Should I get a joint credit card with my grandson?


Q. My grandson will be starting college next year. I see on my own credit report that the length of time with a credit line is a factor in the score. What do you suggest he should do to start his credit history? I have offered that we get a credit card together, but would he get the benefit of the history also?
— Grandma

A. It’s great that you’re trying to help your grandson.

And you’re correct. Time is one of several factors in calculating one’s credit score.

The only way to “start” someone’s credit history is to obtain a loan or other debt account, such as a credit card, said Ken Van Leeuwen, a certified financial planner with Van Leeuwen & Company in Princeton.

He said a credit card is typically the easiest and most straightforward way for a person to start building their credit.

Of course, how the credit card is used, including keeping a low balance and making timely payments, are important factors in helping a cardholder build a positive payment history and thus build their credit score, he said.

If you opened a credit card together, you’d both benefit assuming you keep a low balance and make payments on time, he said.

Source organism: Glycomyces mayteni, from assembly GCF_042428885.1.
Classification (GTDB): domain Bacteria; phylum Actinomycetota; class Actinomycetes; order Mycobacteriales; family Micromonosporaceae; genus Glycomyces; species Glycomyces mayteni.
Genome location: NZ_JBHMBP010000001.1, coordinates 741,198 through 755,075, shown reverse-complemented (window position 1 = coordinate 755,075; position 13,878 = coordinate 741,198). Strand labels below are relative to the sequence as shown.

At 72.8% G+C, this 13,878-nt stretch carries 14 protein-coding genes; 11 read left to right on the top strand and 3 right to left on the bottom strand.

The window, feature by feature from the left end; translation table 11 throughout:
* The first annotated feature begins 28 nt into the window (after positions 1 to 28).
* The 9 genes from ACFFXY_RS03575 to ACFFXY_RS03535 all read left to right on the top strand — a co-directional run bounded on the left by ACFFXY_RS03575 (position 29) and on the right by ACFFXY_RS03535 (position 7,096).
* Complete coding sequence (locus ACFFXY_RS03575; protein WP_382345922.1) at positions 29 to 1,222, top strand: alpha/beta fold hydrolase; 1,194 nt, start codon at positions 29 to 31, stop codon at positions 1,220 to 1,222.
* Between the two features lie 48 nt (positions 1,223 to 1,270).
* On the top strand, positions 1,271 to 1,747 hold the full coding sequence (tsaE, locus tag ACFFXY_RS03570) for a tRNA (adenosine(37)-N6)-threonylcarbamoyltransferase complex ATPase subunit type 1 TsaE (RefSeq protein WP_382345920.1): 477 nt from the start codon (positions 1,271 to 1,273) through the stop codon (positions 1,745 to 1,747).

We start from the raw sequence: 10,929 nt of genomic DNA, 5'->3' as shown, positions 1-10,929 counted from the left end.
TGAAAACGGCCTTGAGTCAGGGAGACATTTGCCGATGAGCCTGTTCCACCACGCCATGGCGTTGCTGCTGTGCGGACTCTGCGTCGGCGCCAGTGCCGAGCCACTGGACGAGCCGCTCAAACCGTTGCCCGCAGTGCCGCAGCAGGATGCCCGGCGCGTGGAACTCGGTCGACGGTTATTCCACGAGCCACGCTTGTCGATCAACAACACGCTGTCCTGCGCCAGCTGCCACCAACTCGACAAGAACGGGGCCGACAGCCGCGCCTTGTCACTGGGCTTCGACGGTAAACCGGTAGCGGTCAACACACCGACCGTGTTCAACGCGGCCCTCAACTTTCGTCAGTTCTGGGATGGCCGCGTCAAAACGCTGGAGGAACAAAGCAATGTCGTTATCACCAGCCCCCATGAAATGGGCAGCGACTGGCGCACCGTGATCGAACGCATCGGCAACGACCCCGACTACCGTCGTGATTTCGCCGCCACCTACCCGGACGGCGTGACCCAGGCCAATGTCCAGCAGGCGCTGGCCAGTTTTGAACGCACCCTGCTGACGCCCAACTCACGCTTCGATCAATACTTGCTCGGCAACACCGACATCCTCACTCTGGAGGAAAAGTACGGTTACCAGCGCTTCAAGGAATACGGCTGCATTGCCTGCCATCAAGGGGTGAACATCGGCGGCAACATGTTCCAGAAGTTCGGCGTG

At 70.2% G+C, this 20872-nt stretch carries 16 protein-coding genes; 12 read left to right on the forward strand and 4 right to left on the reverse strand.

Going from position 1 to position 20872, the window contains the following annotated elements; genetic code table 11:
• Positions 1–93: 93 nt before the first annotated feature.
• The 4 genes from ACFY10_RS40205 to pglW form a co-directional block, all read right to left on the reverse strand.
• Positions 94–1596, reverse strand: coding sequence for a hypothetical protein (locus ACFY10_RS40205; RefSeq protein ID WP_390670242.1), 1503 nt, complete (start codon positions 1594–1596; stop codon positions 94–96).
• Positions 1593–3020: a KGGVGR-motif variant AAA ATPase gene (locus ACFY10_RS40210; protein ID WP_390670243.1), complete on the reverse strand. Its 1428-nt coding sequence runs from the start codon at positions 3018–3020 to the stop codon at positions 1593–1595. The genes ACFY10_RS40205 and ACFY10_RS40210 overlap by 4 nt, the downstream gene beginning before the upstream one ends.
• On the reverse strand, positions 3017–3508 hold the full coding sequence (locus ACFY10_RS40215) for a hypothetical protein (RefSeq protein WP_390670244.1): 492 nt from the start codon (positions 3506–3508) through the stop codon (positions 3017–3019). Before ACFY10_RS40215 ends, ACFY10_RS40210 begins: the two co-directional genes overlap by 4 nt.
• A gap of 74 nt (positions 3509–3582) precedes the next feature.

However, the opposite is also true.

“If the card is frequently maxed out or if payments are missed or not made on time, it will affect both your credit scores negatively,” he said.

An alternative to a joint credit card would be co-signing for a credit card in just your grandson’s name, Van Leeuwen said.

“Instead of being a cardholder on the account like you would be with a joint credit card, you essentially vouch for your grandson as the sole account owner and you are responsible for making payments on the card if your grandson was unable to,” he said.

One more option would be to add your grandson as an authorized user to one of your credit card accounts. He’d benefit from the length of time you’ve had the card as well as your payment history, assuming it’s a good one.

Whichever way you go, make sure you both understand the responsibilities and potential risks.

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This story was originally published on Jan. 21, 2022. presents certain general financial planning principles and advice, but should never be viewed as a substitute for obtaining advice from a personal professional advisor who understands your unique individual circumstances.